Libertarian Ideology Meets Nanotech Economics

From the perspective of a libertarian there's nothing wrong with the current funding mechanisms for emerging technologies that a little self reliance and free markets can't fix

2 min read

There seems to be a universal albeit naïve idea that politics should stay out of nanotechnology, or any technology for that matter. I am not at all sure how this is supposed to be achieved when at the end of last year governments around the world had invested over $40 billion in nanotech research, but scientists and engineers working on government grants either directly or tangentially like to believe they are untainted by politics.

So for those of you certain that political commentary has no place in discussions of nanotech take a deep breath. I came across this little gem in a publication called the Washington Examiner. Since I have never worked or lived inside the DC beltway, I have no idea of the politics of this publication, but the author, Ryan Young, is a Fellow at the think tank the Competitive Enterprise Institute, which I understand to be an organization to promote libertarian ideals.

The article came to my attention because I saw the headline “Nanotechnology: Innovation vs. Corporate Welfare”, which seemed to run contrary to my recent blog entry in which I vent my frustration at the millions being spent on shiny new research centers that enrich well-established construction companies. Meanwhile the financial support needed for bringing a technology from the lab to the market is largely unsupported either by investing models like venture capital or the kind of initial public offerings that fueled the Internet boom.

But Mr. Young sees it differently. And of course he has the advantage of arguing from the vantage point ideology rather than empiricism, which always paints a rather messy picture.

I concede that there may indeed be so-called nanotech companies that may be surviving from one government contract to the next. But would these companies resort to doing this if there were other financial instruments available to them?

Maybe the government should not get into the business of risky investments (tongue firmly placed in cheek) like funding nanotech companies or banks that leverage themselves 30 times to buy financial instruments based on bad loans. Maybe the Russian approach to developing commercial nanotech is not the way to go for bridging the gap between the lab and the marketplace.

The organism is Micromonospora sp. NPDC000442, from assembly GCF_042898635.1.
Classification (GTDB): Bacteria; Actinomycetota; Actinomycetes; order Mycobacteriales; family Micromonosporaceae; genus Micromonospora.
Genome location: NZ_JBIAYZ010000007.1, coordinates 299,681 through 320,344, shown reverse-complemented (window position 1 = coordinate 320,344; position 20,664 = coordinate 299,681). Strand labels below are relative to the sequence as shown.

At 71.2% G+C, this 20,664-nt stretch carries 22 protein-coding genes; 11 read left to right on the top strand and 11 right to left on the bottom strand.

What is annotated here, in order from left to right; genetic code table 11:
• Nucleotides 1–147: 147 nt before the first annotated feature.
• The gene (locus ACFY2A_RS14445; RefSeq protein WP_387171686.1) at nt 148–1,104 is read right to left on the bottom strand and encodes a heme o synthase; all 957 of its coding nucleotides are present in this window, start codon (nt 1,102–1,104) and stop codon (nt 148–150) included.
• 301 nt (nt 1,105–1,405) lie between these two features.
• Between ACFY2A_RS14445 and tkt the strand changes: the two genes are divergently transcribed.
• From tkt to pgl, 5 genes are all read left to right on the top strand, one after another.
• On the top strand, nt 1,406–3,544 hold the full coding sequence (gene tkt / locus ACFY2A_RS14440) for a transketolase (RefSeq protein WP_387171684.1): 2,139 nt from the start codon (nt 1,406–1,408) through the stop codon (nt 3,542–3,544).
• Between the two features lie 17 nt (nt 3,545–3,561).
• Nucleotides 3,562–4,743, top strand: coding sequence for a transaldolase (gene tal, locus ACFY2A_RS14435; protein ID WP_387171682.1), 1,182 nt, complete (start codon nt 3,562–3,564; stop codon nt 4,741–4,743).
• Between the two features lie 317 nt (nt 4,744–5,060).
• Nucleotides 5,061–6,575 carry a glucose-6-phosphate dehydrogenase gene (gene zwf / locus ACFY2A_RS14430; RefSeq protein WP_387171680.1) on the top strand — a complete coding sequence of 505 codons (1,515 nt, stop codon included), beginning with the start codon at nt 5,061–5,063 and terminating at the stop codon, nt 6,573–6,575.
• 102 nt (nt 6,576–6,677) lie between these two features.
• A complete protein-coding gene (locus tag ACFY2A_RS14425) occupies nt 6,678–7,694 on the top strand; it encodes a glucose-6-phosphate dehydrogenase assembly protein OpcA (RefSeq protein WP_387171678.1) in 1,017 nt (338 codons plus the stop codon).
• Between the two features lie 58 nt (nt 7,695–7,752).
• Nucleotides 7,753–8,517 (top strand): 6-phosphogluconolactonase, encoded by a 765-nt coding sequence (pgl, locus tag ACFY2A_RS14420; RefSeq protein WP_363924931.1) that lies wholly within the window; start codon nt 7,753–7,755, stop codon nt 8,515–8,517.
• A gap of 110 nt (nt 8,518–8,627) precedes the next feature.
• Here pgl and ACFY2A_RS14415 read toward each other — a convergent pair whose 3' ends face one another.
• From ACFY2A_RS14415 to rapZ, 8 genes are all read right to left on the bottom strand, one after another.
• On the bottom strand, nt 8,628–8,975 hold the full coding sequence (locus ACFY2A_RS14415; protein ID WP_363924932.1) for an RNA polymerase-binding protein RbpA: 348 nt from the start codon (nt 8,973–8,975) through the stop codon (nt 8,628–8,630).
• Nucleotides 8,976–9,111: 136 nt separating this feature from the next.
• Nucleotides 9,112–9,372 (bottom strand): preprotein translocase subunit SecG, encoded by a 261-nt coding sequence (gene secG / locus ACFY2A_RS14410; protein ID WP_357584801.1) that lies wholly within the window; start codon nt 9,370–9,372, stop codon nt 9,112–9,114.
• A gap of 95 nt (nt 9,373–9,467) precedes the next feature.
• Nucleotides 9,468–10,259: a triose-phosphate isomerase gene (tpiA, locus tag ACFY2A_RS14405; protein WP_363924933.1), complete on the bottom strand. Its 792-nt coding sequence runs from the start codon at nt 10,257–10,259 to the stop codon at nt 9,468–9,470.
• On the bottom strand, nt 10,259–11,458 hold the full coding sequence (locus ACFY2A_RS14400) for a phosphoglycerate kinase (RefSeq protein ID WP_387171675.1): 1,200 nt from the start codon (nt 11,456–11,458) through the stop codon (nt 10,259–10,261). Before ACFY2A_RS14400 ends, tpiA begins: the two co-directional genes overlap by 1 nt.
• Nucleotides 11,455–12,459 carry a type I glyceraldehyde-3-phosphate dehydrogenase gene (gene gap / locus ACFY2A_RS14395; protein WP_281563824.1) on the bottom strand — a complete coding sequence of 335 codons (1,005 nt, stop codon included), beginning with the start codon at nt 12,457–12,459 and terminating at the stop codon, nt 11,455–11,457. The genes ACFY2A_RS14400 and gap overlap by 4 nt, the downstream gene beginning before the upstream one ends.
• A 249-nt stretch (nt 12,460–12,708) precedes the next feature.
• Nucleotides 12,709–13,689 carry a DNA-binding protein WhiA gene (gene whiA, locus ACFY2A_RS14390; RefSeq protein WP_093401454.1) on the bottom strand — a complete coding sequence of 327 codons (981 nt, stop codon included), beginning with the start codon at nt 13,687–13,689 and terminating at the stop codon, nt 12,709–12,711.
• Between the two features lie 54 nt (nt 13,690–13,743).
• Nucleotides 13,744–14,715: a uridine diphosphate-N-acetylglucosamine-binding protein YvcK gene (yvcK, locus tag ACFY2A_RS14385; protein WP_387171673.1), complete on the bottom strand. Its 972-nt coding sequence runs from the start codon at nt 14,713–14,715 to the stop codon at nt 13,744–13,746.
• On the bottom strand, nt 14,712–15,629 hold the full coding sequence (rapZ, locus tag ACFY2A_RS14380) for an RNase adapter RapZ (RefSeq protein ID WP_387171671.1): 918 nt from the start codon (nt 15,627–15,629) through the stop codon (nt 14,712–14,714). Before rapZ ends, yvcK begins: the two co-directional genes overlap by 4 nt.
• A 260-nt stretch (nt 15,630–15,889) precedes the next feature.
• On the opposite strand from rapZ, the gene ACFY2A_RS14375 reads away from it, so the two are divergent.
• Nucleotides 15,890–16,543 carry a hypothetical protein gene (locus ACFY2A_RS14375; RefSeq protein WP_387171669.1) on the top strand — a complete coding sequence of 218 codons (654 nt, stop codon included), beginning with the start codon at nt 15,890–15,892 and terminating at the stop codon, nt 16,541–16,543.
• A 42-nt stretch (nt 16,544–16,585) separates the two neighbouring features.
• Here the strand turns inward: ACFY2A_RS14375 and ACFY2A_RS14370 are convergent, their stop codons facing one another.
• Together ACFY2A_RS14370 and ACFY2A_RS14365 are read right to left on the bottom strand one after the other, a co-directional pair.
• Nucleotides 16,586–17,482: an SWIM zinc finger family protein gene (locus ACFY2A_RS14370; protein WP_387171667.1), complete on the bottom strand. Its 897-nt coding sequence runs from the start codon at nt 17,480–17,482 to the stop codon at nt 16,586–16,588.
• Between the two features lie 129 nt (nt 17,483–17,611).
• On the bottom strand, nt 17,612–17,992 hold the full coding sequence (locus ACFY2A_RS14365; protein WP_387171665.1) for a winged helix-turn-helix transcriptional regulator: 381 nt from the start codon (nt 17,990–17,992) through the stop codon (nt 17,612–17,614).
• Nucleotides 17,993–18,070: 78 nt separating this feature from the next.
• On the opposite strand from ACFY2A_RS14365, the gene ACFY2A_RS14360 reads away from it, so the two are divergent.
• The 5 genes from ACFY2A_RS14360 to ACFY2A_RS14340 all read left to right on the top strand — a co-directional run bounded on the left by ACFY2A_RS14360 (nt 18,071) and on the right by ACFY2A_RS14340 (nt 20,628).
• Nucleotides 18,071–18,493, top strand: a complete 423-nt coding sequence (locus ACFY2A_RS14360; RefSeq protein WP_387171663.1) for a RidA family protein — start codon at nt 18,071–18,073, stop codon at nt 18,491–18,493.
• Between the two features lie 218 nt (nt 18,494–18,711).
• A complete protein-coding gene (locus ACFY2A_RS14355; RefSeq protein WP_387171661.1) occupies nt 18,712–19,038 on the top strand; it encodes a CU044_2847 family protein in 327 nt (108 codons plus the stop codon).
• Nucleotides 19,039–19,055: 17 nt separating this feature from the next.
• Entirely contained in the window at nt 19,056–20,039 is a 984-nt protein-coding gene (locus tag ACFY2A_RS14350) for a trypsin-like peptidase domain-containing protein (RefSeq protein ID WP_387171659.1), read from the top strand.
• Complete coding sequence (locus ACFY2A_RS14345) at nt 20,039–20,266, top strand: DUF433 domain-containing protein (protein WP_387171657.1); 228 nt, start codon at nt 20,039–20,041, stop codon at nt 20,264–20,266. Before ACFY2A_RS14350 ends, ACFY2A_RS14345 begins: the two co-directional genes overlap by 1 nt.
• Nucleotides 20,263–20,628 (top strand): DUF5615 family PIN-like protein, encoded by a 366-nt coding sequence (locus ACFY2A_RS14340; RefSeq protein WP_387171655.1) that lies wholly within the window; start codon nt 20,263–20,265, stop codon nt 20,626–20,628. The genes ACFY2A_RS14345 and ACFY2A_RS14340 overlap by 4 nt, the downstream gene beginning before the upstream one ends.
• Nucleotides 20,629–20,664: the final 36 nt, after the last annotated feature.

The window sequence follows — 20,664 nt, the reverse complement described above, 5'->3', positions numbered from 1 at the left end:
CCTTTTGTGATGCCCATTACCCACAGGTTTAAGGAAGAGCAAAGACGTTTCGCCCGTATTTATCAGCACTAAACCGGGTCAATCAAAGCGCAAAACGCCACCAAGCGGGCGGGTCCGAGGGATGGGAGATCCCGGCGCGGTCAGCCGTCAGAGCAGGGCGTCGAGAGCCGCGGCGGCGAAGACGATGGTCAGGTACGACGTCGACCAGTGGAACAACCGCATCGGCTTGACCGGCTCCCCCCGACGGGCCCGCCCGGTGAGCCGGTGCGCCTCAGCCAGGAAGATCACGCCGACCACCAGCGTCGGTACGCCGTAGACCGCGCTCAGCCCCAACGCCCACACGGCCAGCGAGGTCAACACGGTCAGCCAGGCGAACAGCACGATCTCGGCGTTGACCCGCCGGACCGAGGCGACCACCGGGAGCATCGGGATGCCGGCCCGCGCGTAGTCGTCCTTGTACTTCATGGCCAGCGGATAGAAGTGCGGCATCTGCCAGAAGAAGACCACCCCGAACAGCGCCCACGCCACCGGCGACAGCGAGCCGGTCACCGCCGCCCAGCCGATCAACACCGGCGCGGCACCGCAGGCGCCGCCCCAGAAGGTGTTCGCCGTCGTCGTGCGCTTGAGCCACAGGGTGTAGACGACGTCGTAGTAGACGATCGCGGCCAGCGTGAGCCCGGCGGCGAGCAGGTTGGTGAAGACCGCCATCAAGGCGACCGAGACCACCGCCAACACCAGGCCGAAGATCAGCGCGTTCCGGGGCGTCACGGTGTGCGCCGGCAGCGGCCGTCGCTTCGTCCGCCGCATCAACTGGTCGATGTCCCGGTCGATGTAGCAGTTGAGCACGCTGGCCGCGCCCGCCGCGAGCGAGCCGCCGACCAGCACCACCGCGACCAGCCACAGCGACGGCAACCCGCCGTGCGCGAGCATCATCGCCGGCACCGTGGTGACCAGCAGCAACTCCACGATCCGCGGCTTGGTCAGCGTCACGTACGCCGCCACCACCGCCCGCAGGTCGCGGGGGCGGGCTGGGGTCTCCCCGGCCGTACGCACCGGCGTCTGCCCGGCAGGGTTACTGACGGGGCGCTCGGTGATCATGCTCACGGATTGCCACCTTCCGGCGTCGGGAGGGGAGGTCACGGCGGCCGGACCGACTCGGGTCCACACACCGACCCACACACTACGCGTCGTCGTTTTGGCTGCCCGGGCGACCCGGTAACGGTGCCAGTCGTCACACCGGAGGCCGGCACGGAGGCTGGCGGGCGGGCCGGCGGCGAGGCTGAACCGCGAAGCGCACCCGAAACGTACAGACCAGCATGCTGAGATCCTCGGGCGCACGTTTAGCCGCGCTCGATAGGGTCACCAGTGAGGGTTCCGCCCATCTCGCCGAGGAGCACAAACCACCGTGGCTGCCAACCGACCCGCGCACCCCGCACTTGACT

But perhaps Mr. Young might offer some private sector funding tool that will get companies with little capital capable of bridging the seven to 10 years from a lab project to a commercial product because the ones out there now don’t seem to be working.

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3D-Stacked CMOS Takes Moore’s Law to New Heights

When transistors can’t get any smaller, the only direction is up

10 min read
An image of stacked squares with yellow flat bars through them.
Emily Cooper
Green

Perhaps the most far-reaching technological achievement over the last 50 years has been the steady march toward ever smaller transistors, fitting them more tightly together, and reducing their power consumption. And yet, ever since the two of us started our careers at Intel more than 20 years ago, we’ve been hearing the alarms that the descent into the infinitesimal was about to end. Yet year after year, brilliant new innovations continue to propel the semiconductor industry further.

Along this journey, we engineers had to change the transistor’s architecture as we continued to scale down area and power consumption while boosting performance. The “planar” transistor designs that took us through the last half of the 20th century gave way to 3D fin-shaped devices by the first half of the 2010s. Now, these too have an end date in sight, with a new gate-all-around (GAA) structure rolling into production soon. But we have to look even further ahead because our ability to scale down even this new transistor architecture, which we call RibbonFET, has its limits.

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